Solar Wi-Fi To Bring Internet to Developing Countries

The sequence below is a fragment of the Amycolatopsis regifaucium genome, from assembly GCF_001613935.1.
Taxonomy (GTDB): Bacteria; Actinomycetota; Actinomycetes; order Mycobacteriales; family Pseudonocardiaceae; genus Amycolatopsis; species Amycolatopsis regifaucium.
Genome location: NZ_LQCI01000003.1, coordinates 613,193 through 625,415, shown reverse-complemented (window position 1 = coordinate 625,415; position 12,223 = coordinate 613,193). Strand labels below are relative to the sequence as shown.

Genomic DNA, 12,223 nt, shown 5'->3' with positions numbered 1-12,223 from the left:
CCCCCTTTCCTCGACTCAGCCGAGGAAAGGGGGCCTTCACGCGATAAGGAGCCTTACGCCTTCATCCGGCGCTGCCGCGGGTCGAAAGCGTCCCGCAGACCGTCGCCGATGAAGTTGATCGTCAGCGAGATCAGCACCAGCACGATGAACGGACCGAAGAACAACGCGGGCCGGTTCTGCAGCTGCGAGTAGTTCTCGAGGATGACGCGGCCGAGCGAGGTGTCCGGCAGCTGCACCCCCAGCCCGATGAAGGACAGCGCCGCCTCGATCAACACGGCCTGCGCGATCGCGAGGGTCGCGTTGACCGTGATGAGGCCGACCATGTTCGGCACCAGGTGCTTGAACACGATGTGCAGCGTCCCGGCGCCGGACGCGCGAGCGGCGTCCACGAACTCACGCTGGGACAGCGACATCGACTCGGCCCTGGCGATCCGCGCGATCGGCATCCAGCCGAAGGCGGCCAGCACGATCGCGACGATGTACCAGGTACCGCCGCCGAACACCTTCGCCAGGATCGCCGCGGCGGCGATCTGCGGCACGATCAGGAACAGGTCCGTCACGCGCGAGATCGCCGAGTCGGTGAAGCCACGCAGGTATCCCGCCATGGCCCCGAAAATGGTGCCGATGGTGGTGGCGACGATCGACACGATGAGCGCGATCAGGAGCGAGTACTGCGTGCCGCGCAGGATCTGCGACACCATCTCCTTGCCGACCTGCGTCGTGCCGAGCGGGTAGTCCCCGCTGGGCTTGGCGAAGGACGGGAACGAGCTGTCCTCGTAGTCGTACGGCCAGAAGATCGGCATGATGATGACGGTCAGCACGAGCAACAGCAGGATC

It’s nice when green thinking can be applied to closing the gaps between underdeveloped countries; indeed, when power’s not available, green solutions are practically a neccessity. Already, MIT and the UN have teamed up to provide kids living in the world’s least developed nations $100 laptops, their 2 watts of juice provided by hand or foot crank. Cool, but—and this was one of Bill Gates’ criticisms—what’s a computer without internet access? Enter Green Wi-Fi, a non-profit that seeks to provide “last mile internet access with nothing more than a single broadband internet connection, rooftops and the sun.” Their wi-fi access nodes, which consist of a small solar panel, a heavy-duty battery, and a router, can be linked together to extend one internet connection into a larger network. By using an “intelligent” charge controller that moderates power use and access based on amount of sunlight, the $200 nodes can run for as long as a month on low sunlight. The two guys who started the company—Bruce Baikie and Marc Pomerleau—happen to be veterans of Sun Microsystems. Sun microsystems indeed! Deployment is set to start in India at the end of this summer. : : Green Wi-Fi


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